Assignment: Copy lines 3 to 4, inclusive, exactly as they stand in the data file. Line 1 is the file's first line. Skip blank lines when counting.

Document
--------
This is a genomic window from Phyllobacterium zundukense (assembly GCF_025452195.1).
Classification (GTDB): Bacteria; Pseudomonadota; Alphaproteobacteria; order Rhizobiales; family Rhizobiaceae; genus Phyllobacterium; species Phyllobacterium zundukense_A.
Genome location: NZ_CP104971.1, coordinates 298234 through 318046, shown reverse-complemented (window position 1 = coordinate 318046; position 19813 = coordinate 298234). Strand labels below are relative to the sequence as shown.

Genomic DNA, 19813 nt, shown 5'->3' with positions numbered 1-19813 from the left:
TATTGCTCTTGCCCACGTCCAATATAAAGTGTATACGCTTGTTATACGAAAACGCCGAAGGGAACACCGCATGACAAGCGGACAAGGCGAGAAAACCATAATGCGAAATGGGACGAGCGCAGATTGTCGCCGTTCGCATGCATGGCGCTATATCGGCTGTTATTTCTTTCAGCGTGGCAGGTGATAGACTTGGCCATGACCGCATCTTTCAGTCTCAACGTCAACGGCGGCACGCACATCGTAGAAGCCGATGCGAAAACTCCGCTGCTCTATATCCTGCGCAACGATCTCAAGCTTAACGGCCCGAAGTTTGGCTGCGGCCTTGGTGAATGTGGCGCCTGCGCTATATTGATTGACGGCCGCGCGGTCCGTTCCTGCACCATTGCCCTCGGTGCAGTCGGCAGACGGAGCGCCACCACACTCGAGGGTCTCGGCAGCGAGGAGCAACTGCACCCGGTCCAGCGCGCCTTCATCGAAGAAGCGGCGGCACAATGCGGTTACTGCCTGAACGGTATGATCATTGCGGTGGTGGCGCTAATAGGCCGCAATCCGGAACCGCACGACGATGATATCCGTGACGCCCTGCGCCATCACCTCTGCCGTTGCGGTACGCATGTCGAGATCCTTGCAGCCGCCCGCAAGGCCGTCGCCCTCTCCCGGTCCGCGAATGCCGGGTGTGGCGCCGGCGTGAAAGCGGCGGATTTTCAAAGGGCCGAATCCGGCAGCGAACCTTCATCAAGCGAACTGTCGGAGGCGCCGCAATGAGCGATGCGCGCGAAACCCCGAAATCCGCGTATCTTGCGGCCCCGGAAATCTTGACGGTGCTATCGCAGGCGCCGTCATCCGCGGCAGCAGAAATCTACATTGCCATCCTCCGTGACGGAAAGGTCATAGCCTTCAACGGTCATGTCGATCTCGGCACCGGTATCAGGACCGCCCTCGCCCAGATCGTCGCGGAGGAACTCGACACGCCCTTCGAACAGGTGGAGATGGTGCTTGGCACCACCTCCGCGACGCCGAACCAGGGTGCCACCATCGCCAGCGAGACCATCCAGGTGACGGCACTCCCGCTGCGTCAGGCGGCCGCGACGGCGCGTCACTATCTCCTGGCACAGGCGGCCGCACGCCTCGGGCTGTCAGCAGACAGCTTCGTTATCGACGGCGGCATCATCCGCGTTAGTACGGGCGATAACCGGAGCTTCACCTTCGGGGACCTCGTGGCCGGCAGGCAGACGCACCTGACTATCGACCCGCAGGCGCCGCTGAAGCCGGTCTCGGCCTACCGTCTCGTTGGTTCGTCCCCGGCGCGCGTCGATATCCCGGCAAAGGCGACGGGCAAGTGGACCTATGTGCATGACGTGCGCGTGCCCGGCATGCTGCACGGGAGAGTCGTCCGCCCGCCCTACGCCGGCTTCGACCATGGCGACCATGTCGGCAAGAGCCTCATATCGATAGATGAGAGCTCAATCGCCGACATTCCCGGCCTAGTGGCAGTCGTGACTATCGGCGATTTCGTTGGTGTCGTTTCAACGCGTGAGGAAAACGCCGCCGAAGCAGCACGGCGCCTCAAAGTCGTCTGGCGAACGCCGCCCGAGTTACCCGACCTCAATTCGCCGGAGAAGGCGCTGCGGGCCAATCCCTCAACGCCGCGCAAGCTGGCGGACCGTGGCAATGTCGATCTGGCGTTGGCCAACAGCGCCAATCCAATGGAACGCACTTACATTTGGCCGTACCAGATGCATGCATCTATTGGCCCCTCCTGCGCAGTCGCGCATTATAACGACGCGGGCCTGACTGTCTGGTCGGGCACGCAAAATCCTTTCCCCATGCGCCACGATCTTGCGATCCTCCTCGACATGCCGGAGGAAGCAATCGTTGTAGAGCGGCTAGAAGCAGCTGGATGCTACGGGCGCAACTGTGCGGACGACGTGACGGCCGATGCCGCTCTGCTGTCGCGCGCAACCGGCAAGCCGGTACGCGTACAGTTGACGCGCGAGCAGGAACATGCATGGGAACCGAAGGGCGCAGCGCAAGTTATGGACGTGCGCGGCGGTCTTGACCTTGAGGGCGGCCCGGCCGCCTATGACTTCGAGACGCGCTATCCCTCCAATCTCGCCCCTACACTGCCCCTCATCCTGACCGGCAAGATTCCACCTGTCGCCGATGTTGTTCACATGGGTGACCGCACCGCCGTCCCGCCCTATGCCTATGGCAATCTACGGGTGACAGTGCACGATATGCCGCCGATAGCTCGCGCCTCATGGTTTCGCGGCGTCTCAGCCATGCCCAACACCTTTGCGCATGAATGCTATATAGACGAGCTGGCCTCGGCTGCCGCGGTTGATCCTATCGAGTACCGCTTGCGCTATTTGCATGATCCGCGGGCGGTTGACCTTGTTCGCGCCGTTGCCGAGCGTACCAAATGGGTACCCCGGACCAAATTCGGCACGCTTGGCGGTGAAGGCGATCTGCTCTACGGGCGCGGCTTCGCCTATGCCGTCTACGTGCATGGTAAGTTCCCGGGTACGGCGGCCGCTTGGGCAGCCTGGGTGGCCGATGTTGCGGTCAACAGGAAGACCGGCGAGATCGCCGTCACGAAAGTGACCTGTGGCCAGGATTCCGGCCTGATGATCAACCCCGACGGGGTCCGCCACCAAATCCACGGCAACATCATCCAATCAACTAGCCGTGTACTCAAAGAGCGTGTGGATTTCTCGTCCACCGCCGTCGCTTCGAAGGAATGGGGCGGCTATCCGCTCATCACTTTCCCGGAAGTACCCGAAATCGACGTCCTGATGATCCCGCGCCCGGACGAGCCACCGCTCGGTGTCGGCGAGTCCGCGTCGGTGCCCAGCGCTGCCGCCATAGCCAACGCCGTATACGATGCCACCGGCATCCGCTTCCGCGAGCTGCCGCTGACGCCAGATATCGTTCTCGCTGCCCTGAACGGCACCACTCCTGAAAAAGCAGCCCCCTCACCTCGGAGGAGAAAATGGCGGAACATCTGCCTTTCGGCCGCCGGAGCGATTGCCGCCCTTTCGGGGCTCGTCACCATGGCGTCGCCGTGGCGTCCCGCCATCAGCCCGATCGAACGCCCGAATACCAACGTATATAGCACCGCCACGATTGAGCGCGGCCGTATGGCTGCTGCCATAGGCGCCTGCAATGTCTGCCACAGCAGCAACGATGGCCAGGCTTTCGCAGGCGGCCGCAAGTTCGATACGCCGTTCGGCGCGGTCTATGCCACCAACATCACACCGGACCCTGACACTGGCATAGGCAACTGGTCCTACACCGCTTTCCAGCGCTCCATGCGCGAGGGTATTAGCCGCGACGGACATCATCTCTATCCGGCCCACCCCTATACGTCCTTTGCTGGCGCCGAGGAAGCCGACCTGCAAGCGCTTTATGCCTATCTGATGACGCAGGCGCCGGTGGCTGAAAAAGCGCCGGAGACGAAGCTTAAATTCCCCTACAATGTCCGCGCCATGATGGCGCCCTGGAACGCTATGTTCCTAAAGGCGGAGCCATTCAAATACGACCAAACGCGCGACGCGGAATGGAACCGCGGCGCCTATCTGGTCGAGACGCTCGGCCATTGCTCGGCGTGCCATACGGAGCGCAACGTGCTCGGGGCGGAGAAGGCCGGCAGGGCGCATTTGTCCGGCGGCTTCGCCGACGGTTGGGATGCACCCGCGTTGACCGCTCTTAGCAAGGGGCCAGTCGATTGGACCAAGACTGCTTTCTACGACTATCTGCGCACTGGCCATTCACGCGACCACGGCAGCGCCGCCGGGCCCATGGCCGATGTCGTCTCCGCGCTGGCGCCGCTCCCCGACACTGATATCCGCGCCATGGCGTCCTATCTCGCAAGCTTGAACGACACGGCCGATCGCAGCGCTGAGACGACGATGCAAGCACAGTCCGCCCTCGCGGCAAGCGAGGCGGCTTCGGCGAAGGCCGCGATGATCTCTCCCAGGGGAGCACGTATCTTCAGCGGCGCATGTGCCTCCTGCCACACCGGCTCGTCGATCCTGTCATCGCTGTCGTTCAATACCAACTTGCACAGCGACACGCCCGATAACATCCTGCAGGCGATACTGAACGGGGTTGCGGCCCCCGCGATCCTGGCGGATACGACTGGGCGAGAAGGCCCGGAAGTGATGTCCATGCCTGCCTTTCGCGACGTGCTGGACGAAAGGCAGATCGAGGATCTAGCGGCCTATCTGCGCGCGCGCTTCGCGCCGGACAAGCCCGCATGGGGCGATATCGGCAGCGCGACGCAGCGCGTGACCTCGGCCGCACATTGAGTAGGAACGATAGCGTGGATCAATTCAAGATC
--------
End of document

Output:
Genome location: NZ_CP104971.1, coordinates 298234 through 318046, shown reverse-complemented (window position 1 = coordinate 318046; position 19813 = coordinate 298234). Strand labels below are relative to the sequence as shown.

Genomic DNA, 19813 nt, shown 5'->3' with positions numbered 1-19813 from the left: